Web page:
By Khaled Diab
East Jerusalem’s Ambassador Hotel is a favourite gathering point for civil society and that is where I was due to meet with representatives of the fledgling umbrella alliance of Palestinian and Israeli peace NGOs.
The Palestinian-Israeli Peace NGO Forum does what the label says: it brings together over 100 Israeli and Palestinian civil society organisations striving, either directly or indirectly, for peace. Its name might be a bit of a mouth full and may need to be reinforced with a media-genic and shorter alternative, but its mission is an important one.
Nancy Sadiq of the Palestinian Centre for the Dissemination of Democracy (Panorama) and Yael Patir of the Peres Centre for Peace are in charge of the day-to-day coordination of the initiative. Traffic is a problem in some megalopolises but this part of the world has its own unique mobility problems.
Nancy and her colleague, who work and live in Ramallah, were delayed for around an hour longer than expected at a checkpoint for reasons unbeknown to them. Nancy has a special longer-term pass that allows her to make the 15-km journey to Ramallah. Her colleague is not so fortunate and was only issued a two-day pass.
While we were waiting, Yael filled me in on the purpose and activities of the forum which was officially established in January 2006 after a long process of negotiations between its various member institutes.
“The idea of the forum is to bring together civil society from both sides to build understanding,” she explained to me. “We also want to join our voices together to make sure we’re heard.”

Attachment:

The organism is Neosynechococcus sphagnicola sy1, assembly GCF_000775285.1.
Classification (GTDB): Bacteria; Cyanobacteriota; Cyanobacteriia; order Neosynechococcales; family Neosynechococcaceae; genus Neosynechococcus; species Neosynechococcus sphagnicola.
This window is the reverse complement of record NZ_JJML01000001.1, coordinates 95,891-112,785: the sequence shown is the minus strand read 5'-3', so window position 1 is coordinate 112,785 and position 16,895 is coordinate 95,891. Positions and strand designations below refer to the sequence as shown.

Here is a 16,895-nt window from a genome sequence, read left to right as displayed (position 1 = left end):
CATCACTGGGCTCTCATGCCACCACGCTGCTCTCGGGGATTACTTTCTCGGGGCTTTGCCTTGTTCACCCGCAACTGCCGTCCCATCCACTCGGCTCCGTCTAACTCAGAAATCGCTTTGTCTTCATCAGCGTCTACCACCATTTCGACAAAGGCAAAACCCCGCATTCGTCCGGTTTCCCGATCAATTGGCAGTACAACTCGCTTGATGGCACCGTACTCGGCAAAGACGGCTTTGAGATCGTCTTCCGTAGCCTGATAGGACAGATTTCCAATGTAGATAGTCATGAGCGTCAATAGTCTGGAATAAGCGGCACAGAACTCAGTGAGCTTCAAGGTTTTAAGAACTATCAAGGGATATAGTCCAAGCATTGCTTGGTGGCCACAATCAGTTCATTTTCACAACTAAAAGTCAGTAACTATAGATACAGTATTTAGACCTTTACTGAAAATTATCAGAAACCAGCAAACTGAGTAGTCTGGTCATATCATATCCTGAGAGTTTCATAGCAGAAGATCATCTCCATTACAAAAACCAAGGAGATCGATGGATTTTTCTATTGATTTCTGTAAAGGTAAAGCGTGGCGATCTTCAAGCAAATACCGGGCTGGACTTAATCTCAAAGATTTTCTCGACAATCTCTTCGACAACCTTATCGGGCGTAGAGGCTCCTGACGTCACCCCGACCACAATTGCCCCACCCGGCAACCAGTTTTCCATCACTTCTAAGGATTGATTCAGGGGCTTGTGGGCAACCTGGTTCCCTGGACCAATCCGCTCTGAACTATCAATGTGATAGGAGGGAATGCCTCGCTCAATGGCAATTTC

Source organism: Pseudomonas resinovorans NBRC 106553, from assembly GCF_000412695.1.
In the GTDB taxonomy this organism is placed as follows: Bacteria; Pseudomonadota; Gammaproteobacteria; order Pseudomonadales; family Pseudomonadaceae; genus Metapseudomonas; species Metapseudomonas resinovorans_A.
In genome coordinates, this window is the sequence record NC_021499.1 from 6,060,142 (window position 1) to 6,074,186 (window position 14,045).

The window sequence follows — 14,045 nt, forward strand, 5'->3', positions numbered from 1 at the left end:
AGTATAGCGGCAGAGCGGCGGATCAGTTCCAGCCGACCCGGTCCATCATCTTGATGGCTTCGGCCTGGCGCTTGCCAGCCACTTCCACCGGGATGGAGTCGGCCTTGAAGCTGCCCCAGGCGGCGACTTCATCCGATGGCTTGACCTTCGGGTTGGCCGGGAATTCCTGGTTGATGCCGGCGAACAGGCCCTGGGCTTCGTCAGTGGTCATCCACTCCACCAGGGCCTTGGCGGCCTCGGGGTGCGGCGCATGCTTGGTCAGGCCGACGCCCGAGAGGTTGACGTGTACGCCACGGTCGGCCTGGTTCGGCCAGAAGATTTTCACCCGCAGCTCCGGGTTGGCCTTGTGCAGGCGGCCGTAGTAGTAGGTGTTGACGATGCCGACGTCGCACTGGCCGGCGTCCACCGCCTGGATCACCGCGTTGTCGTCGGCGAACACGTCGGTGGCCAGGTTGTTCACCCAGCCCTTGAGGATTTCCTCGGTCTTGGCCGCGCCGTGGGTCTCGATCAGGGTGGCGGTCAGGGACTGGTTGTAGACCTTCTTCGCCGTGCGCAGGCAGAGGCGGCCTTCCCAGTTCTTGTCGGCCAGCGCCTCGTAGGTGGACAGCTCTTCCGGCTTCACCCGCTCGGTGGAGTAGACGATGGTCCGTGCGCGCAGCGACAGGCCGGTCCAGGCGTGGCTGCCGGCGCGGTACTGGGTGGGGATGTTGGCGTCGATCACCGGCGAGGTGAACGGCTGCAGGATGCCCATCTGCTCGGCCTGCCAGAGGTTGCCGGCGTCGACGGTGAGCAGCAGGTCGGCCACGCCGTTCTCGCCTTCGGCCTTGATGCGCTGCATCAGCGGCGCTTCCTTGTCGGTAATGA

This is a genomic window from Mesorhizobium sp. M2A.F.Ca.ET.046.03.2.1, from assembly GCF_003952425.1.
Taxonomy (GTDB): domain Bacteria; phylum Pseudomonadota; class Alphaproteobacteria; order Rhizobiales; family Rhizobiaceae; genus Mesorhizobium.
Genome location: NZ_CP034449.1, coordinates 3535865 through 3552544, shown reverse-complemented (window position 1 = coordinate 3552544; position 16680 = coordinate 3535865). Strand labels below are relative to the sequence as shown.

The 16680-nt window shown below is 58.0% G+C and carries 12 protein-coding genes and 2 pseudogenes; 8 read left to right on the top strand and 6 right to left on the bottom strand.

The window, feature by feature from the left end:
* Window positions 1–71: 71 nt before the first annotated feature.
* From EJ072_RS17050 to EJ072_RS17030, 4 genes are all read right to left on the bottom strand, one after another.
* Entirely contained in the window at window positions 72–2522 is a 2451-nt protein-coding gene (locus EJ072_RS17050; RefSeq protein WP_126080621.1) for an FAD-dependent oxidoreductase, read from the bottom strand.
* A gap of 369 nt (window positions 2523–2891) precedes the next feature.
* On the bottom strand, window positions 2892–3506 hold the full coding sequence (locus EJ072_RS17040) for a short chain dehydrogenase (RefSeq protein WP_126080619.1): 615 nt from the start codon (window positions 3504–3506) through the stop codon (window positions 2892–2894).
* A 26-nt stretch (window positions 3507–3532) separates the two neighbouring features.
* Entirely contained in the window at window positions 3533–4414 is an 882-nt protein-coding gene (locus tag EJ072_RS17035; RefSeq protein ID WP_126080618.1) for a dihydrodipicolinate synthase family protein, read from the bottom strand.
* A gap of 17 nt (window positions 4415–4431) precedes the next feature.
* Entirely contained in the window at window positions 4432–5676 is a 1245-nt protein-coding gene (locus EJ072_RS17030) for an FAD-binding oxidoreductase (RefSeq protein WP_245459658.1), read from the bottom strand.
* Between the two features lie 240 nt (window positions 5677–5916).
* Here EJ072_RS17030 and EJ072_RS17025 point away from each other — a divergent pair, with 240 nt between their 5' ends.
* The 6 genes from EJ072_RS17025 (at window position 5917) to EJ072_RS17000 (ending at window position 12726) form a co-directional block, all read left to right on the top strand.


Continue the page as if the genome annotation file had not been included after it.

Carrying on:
The forum pursues a bottom-up approach to peace-building and focuses more on the socio-economic aspects than. "We are a coalition that is targeted more at the grassroots. We try to minimise political activism."
The initiative received funding fromp the European Union for its first two years. "We don't see this as a temporary project but something that is here to stay," she explains. "But funding will be a major challenge."
The forum's activities to date have included written support for the Arab peace initiative. "We issued a joint statement supporting [it] which we sent with Abu Mazen [aka Mahmoud Abbas] to the Arab League summit. We also published an advertisement in the paper." They also issued a joint statement in support of non-violence, Nancy explains when she finally manages to join us.
The platform does not plan any major activities for the 40th anniversary of the Israeli occupation of the West Bank and Gaza, because many of its member organisations are already planning large events. Instead, it will provide them with support.
This year also marks the 20th anniversary of the first intifada. "On the Palestinian side, we are discussing the possibility of organising events to mark this date focusing on the non-violent aspect of that conflict," describes Nancy.
©Khaled Diab. Text and photos.